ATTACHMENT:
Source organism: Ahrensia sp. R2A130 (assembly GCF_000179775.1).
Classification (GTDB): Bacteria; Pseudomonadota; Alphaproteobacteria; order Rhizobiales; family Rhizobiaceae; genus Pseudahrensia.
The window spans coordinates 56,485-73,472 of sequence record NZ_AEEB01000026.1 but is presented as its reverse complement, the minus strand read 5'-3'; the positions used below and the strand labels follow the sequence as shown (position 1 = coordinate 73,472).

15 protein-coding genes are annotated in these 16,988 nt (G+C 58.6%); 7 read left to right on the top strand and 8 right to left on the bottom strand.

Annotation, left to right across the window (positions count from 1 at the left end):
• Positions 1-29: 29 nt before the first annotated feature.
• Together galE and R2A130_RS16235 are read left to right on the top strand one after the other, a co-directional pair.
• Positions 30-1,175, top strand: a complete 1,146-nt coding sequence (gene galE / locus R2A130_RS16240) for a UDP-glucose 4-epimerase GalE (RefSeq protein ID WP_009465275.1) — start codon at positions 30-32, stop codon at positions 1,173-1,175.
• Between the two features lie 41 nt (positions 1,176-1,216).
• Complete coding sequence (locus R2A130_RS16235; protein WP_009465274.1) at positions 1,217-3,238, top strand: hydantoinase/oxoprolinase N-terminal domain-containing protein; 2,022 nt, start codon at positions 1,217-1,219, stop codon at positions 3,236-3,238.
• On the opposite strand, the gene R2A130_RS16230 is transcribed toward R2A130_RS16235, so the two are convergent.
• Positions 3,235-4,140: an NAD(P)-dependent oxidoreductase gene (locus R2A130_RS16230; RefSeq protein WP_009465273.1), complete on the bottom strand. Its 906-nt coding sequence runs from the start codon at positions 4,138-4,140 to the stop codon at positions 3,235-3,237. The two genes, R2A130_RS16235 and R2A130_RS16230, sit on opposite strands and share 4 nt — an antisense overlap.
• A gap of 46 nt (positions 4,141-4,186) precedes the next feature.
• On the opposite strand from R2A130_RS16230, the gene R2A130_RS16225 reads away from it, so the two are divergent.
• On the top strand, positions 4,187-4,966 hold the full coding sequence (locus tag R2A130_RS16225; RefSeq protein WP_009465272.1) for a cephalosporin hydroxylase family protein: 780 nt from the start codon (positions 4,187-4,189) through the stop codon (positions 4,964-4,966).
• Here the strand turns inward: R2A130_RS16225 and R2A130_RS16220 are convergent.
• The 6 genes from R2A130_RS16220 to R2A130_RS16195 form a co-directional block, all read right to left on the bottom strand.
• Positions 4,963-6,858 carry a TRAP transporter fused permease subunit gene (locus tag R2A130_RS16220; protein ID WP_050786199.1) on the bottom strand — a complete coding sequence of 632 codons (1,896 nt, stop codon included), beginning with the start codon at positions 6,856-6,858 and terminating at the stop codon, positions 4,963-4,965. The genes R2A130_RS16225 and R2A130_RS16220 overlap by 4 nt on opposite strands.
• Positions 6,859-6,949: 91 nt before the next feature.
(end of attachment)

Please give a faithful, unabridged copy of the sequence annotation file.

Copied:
Source organism: Ahrensia sp. R2A130 (assembly GCF_000179775.1).
Classification (GTDB): Bacteria; Pseudomonadota; Alphaproteobacteria; order Rhizobiales; family Rhizobiaceae; genus Pseudahrensia.
The window spans coordinates 56,485-73,472 of sequence record NZ_AEEB01000026.1 but is presented as its reverse complement, the minus strand read 5'-3'; the positions used below and the strand labels follow the sequence as shown (position 1 = coordinate 73,472).

15 protein-coding genes are annotated in these 16,988 nt (G+C 58.6%); 7 read left to right on the top strand and 8 right to left on the bottom strand.

Annotation, left to right across the window (positions count from 1 at the left end):
• Positions 1-29: 29 nt before the first annotated feature.
• Together galE and R2A130_RS16235 are read left to right on the top strand one after the other, a co-directional pair.
• Positions 30-1,175, top strand: a complete 1,146-nt coding sequence (gene galE / locus R2A130_RS16240) for a UDP-glucose 4-epimerase GalE (RefSeq protein ID WP_009465275.1) — start codon at positions 30-32, stop codon at positions 1,173-1,175.
• Between the two features lie 41 nt (positions 1,176-1,216).
• Complete coding sequence (locus R2A130_RS16235; protein WP_009465274.1) at positions 1,217-3,238, top strand: hydantoinase/oxoprolinase N-terminal domain-containing protein; 2,022 nt, start codon at positions 1,217-1,219, stop codon at positions 3,236-3,238.
• On the opposite strand, the gene R2A130_RS16230 is transcribed toward R2A130_RS16235, so the two are convergent.
• Positions 3,235-4,140: an NAD(P)-dependent oxidoreductase gene (locus R2A130_RS16230; RefSeq protein WP_009465273.1), complete on the bottom strand. Its 906-nt coding sequence runs from the start codon at positions 4,138-4,140 to the stop codon at positions 3,235-3,237. The two genes, R2A130_RS16235 and R2A130_RS16230, sit on opposite strands and share 4 nt — an antisense overlap.
• A gap of 46 nt (positions 4,141-4,186) precedes the next feature.
• On the opposite strand from R2A130_RS16230, the gene R2A130_RS16225 reads away from it, so the two are divergent.
• On the top strand, positions 4,187-4,966 hold the full coding sequence (locus tag R2A130_RS16225; RefSeq protein WP_009465272.1) for a cephalosporin hydroxylase family protein: 780 nt from the start codon (positions 4,187-4,189) through the stop codon (positions 4,964-4,966).
• Here the strand turns inward: R2A130_RS16225 and R2A130_RS16220 are convergent.
• The 6 genes from R2A130_RS16220 to R2A130_RS16195 form a co-directional block, all read right to left on the bottom strand.
• Positions 4,963-6,858 carry a TRAP transporter fused permease subunit gene (locus tag R2A130_RS16220; protein ID WP_050786199.1) on the bottom strand — a complete coding sequence of 632 codons (1,896 nt, stop codon included), beginning with the start codon at positions 6,856-6,858 and terminating at the stop codon, positions 4,963-4,965. The genes R2A130_RS16225 and R2A130_RS16220 overlap by 4 nt on opposite strands.
• Positions 6,859-6,949: 91 nt before the next feature.